C.1911-1914. During the early 1910's, the flared A line skirt of the 1890's and the early Edwardian era went out of fashion. Period publications such as the Girl's Own Paper, told readers to go up in the attic and bring down those old flared skirts and petticoats
and make them into the new slim styles!
This skirt is no exception.The skirt itself is made out of silk taffeta (which is tinloaded unfortunately but stable) with flounce upon flounce of the most gorgeous lace edged with a silk ribbon. Upon examination of the interior of the skirt, one can see where it was taken
in and the seams resewn into a narrow skirt from being a wider flared older style skirt, possibly from the turn of the century. It is quite slim and narrow fitting, you wouldn't be able to run it at all and a long tubular style corset to keep in your hips would be mandatory.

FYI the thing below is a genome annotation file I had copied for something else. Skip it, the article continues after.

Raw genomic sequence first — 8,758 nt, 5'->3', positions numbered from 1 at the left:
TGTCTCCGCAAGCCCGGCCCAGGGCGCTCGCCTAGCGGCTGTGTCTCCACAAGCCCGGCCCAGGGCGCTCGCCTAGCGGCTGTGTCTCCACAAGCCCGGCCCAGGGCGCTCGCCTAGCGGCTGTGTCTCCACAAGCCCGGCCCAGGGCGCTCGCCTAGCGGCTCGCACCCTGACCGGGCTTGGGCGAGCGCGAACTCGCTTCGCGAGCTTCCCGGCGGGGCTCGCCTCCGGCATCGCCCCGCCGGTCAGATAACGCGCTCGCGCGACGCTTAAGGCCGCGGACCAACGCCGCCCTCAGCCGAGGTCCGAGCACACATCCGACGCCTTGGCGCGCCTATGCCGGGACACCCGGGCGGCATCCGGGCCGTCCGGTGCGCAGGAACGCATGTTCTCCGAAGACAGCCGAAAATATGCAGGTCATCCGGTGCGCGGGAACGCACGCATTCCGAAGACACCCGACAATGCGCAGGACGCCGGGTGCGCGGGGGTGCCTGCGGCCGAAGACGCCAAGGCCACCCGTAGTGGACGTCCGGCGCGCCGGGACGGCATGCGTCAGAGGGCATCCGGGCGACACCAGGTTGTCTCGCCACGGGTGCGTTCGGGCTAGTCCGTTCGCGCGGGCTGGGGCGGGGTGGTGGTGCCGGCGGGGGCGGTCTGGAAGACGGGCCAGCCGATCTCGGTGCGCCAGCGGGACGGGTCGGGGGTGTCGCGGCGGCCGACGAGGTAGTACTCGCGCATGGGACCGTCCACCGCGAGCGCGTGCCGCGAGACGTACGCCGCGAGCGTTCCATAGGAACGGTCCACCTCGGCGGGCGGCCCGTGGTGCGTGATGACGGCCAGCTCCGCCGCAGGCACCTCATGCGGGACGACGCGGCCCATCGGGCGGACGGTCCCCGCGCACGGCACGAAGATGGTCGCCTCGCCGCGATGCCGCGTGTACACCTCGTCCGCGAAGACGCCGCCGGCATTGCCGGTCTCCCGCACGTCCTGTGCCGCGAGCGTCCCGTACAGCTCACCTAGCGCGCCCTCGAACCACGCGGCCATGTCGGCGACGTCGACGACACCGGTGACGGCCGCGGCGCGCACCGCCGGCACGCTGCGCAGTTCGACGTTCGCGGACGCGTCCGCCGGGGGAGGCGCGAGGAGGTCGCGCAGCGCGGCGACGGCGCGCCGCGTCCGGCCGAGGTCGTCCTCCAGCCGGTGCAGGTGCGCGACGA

The waist on the skirt measures 35" but this is a slightly elevated empire waistline as was fashionable and would have been worn with a shorter length bodice/blouse. There are metal studs at the waistband which suggest that the skirt was originally part of a two piece bodice- skirt set. The hips measure 38"- 40" and the length about 38". This skirt wouldn't have been worn to the ground but at or slightly above ankle level. The wearer would have been about 5'8"- 5'9".
(Formerly L. Hidic)